Best columns: Europe
Do we really need a new monarch?
Le Nouvel Observateur
President Emmanuel Macron sold himself as a radical democrat, said Pascal Riché, but he governs more like King Louis XIV. “As soon as he donned the clothes of head of state,” six months ago, “his nostalgia for absolute monarchy” came blazing through. Like the Sun King, Macron envisions a strongly centralized government, and he’s been “pretty hard on local authorities.” He has culled the ranks of local officials, slashed local budgets, and replaced the housing tax that funds local government with a promise of a block grant. And, as French history teaches, when a monarch oppresses, the people revolt. France’s mayors, gathered for a congress in Paris last week, bristled at being labeled spendthrifts and set themselves in opposition to Macron. They will find allies in workers’ unions, which feel pushed aside, and the media, who have been denied a press conference since the inauguration. Macron’s defenders point to the chaos in Germany, Italy, and the U.K. as proof that a strong president is better than parliamentary messiness. Yet of these countries, France is the one “where mistrust of government is strongest.” Macron does have a vision for economic reform. But imposing it from the top with no input from those affected “will surely backfire.”
Serbs still won’t admit their guilt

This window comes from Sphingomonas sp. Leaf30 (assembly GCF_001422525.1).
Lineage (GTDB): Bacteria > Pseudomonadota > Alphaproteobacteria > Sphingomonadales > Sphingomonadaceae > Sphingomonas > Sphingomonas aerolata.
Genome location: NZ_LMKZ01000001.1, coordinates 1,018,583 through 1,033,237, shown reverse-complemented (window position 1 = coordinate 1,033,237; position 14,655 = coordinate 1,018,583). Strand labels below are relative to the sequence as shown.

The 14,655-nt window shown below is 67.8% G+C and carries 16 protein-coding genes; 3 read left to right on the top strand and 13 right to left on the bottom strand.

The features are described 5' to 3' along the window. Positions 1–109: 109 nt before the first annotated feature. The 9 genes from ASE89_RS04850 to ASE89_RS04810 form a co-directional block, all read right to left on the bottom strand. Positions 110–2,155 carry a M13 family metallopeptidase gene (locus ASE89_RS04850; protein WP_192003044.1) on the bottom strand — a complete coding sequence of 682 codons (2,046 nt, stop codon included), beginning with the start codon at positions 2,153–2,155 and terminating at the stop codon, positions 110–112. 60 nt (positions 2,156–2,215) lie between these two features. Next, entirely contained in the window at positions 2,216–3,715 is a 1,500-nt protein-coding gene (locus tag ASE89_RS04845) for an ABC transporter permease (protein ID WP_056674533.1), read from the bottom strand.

There is no punishment terrible enough for the Butcher of Bosnia, said Gojko Beric. Ratko Mladic, the Bosnian Serb general who ordered the massacre of 8,000 Bosnian Muslim men and boys at Srebrenica in 1995, was finally found guilty of genocide and given a life sentence last week by the International Criminal Tribunal for the Former Yugoslavia. It’s the maximum sentence, but “even the death penalty” would not have been sufficient for “crimes of such enormity, such brutality.” With support from the government of Serbian President Slobodan Milosevic, Mladic led a three-year military campaign in the early 1990s that saw tens of thousands of Bosnian Muslims driven from their land and into concentration camps, where they were tortured, raped, and killed. “Perhaps the only effective consolation for his victims” would have been an acknowledgement of culpability and remorse by the Serbs. Had Serbian or Bosnian Serb authorities tried and condemned Mladic, or at least approved the judgment against him, Bosnians could feel some closure. Instead, the head of the Bosnian Serb republic, Milorad Dodik, continues to defend Mladic as “a Serbian legend”—and why not? Mladic succeeded in his plan to kill or evict all non-Serbs from the ethnic-Serbian portion of Bosnia. Our country remains riven and broken. No verdict can change that. ■